Saturday, 4 March 2017
The Tyrwhitt Border Tweed Jacket
I haven't been into a Charles Tyrwhitt shop for quite some time. I'm not sure why. They have some truly decent things. And it remains one of the few high street shops that continues to sell truly classic gents clothes. They haven't panicked and made their entire range too tight, too short, too deconstructed, too shiny and too skinny. The clothes are, to a man, smart and traditional. And a belated hat tip to the superfine 180s cotton range of shirts they used to stock. A great thing to be able to find on the high street.
And if the Bath branch is anything to go by, the smartly-dressed Tyrwhitt staff are reminded of the importance of good service, delivered in whispered, reassuring tones. This is how to gain custom.
I was encouraged to see that the selection of ties, for which CT is renowned, continues to impress. I was equally impressed with the Border Tweed Jacket you see here. Sometimes hidden gems can be right under your nose.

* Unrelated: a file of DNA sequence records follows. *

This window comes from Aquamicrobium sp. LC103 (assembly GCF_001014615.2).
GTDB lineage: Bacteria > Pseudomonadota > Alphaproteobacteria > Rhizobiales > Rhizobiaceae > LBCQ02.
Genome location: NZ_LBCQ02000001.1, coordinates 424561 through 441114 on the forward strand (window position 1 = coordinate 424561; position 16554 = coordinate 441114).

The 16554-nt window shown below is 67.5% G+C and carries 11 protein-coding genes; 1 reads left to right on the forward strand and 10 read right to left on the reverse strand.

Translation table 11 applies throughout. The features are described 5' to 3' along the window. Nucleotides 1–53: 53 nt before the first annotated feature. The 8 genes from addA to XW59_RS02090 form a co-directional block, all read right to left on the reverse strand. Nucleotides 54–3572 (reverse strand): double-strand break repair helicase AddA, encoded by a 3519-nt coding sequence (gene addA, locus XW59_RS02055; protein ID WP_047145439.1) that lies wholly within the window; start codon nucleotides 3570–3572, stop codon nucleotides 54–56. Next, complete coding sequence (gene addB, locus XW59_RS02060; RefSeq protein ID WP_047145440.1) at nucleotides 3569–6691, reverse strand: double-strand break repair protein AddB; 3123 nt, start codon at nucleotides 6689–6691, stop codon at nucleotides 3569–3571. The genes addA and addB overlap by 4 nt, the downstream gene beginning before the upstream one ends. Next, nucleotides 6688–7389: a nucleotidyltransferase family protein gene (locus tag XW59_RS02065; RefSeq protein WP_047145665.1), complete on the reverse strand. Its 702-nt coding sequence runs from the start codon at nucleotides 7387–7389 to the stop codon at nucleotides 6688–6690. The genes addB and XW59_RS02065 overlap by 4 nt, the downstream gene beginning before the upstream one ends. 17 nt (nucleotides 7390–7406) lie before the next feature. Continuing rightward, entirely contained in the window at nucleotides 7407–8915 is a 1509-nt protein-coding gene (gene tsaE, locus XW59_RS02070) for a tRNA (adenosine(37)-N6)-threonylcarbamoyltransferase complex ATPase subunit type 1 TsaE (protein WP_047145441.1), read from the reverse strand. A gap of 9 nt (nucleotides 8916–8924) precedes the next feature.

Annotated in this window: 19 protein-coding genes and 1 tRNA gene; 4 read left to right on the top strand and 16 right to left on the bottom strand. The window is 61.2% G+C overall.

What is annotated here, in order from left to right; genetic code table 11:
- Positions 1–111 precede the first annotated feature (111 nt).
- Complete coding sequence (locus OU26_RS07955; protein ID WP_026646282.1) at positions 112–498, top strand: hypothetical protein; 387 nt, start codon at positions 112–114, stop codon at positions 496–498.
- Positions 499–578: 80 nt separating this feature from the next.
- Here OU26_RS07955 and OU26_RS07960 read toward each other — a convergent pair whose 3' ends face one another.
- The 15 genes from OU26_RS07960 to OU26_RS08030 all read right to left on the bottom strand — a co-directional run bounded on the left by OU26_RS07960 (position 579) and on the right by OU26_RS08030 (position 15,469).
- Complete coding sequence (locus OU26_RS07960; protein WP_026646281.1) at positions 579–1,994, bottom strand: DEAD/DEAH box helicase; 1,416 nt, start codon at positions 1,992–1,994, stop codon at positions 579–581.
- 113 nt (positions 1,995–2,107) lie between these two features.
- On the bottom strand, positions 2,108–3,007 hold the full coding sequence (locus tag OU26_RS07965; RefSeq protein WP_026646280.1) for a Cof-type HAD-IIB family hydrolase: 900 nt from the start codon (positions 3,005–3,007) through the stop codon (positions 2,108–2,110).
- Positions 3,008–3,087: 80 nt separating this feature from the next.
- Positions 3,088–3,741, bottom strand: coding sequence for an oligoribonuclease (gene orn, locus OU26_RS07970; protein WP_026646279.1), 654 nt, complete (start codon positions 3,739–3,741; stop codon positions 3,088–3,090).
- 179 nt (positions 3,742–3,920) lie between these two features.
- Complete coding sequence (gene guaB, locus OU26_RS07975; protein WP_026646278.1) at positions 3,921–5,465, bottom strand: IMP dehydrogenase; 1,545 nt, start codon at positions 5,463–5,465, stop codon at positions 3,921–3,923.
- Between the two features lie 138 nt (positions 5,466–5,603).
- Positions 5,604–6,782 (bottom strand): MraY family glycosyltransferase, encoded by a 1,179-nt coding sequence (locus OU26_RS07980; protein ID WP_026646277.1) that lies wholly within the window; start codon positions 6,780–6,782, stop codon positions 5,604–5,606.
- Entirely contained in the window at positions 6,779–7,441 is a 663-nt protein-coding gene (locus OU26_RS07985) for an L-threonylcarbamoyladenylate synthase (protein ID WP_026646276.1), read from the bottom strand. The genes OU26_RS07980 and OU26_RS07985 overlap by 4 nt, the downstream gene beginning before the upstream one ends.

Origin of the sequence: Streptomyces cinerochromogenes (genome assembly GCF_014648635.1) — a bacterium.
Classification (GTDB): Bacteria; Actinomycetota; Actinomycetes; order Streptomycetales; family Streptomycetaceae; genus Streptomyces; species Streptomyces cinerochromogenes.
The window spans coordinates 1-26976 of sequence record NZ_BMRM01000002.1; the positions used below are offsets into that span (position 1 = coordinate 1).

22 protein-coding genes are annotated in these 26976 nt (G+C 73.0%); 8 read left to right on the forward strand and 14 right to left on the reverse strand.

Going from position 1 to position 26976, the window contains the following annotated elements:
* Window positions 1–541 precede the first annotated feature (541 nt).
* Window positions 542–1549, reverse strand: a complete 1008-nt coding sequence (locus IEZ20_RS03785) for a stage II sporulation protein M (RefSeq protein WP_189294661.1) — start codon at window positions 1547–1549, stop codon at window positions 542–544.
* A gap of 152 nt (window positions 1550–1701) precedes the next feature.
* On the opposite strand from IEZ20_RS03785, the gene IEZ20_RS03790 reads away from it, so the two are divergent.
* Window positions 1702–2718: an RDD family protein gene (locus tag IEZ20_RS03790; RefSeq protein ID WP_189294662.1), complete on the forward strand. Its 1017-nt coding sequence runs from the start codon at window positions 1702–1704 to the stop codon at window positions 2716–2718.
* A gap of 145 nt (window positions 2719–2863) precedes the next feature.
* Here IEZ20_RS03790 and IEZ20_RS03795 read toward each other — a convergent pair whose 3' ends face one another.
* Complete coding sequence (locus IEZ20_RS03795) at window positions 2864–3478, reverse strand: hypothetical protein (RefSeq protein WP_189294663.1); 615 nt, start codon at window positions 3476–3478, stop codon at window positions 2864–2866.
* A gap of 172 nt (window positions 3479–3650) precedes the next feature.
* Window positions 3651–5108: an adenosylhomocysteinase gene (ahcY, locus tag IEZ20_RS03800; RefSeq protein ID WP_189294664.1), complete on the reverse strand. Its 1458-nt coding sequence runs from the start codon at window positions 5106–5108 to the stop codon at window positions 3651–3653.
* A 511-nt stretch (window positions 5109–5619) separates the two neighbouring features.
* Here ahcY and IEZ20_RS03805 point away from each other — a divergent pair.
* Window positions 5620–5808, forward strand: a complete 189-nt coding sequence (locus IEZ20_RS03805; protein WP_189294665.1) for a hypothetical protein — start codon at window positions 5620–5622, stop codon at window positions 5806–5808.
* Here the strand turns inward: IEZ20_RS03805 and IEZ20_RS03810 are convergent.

The jacket looks better in the flesh, as it were. The photos don't convey its softness — it's a real 'toucher' — through the composition of wool, cotton and cashmere in the fabric. By my estimation, the softness and lightness means you can wear this jacket right up to July. With a pair of cream slacks, you're laughing.
The jacket has a rose pink lining, real horn buttons and working cuffs. The fabric is made in the Scottish Borders by Kynoch. I'll be keeping my eyes on Kynock. They have some impressive textured tweeds that incorporate silk, cashmere, linen or cotton to interesting effect.
The slim-fit version of the jacket fits me like a dream, though there is a classic fit option for our wider friends. You may wish to consider it. You don't want to end up with the wrong type of regret.